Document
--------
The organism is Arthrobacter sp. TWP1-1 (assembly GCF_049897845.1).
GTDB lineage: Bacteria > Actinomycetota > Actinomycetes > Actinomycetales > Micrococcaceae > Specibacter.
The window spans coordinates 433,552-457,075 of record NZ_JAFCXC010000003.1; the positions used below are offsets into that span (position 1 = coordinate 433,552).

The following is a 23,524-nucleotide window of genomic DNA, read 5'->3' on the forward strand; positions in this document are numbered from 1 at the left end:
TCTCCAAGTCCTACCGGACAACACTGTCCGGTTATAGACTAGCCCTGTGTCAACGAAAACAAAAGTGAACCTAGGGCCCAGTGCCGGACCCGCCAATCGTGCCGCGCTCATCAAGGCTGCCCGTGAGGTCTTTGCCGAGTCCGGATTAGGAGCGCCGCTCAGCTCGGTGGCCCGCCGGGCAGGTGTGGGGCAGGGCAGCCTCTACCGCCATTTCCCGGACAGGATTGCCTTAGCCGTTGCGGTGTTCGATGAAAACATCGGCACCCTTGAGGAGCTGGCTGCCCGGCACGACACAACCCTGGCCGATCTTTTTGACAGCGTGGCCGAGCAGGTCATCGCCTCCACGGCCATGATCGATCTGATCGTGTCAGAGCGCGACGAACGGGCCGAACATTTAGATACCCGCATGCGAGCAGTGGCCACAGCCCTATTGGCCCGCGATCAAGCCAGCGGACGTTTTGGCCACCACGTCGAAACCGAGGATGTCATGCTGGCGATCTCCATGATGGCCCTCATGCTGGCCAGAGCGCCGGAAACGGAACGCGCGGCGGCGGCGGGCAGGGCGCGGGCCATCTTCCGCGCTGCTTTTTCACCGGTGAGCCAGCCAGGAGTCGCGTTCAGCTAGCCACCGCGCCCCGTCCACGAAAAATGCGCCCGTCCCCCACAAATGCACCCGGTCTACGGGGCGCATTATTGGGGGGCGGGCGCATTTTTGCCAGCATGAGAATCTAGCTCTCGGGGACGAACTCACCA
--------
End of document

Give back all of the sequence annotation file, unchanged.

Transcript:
The organism is Arthrobacter sp. TWP1-1 (assembly GCF_049897845.1).
GTDB lineage: Bacteria > Actinomycetota > Actinomycetes > Actinomycetales > Micrococcaceae > Specibacter.
The window spans coordinates 433,552-457,075 of record NZ_JAFCXC010000003.1; the positions used below are offsets into that span (position 1 = coordinate 433,552).

The following is a 23,524-nucleotide window of genomic DNA, read 5'->3' on the forward strand; positions in this document are numbered from 1 at the left end:
TCTCCAAGTCCTACCGGACAACACTGTCCGGTTATAGACTAGCCCTGTGTCAACGAAAACAAAAGTGAACCTAGGGCCCAGTGCCGGACCCGCCAATCGTGCCGCGCTCATCAAGGCTGCCCGTGAGGTCTTTGCCGAGTCCGGATTAGGAGCGCCGCTCAGCTCGGTGGCCCGCCGGGCAGGTGTGGGGCAGGGCAGCCTCTACCGCCATTTCCCGGACAGGATTGCCTTAGCCGTTGCGGTGTTCGATGAAAACATCGGCACCCTTGAGGAGCTGGCTGCCCGGCACGACACAACCCTGGCCGATCTTTTTGACAGCGTGGCCGAGCAGGTCATCGCCTCCACGGCCATGATCGATCTGATCGTGTCAGAGCGCGACGAACGGGCCGAACATTTAGATACCCGCATGCGAGCAGTGGCCACAGCCCTATTGGCCCGCGATCAAGCCAGCGGACGTTTTGGCCACCACGTCGAAACCGAGGATGTCATGCTGGCGATCTCCATGATGGCCCTCATGCTGGCCAGAGCGCCGGAAACGGAACGCGCGGCGGCGGCGGGCAGGGCGCGGGCCATCTTCCGCGCTGCTTTTTCACCGGTGAGCCAGCCAGGAGTCGCGTTCAGCTAGCCACCGCGCCCCGTCCACGAAAAATGCGCCCGTCCCCCACAAATGCACCCGGTCTACGGGGCGCATTATTGGGGGGCGGGCGCATTTTTGCCAGCATGAGAATCTAGCTCTCGGGGACGAACTCACCA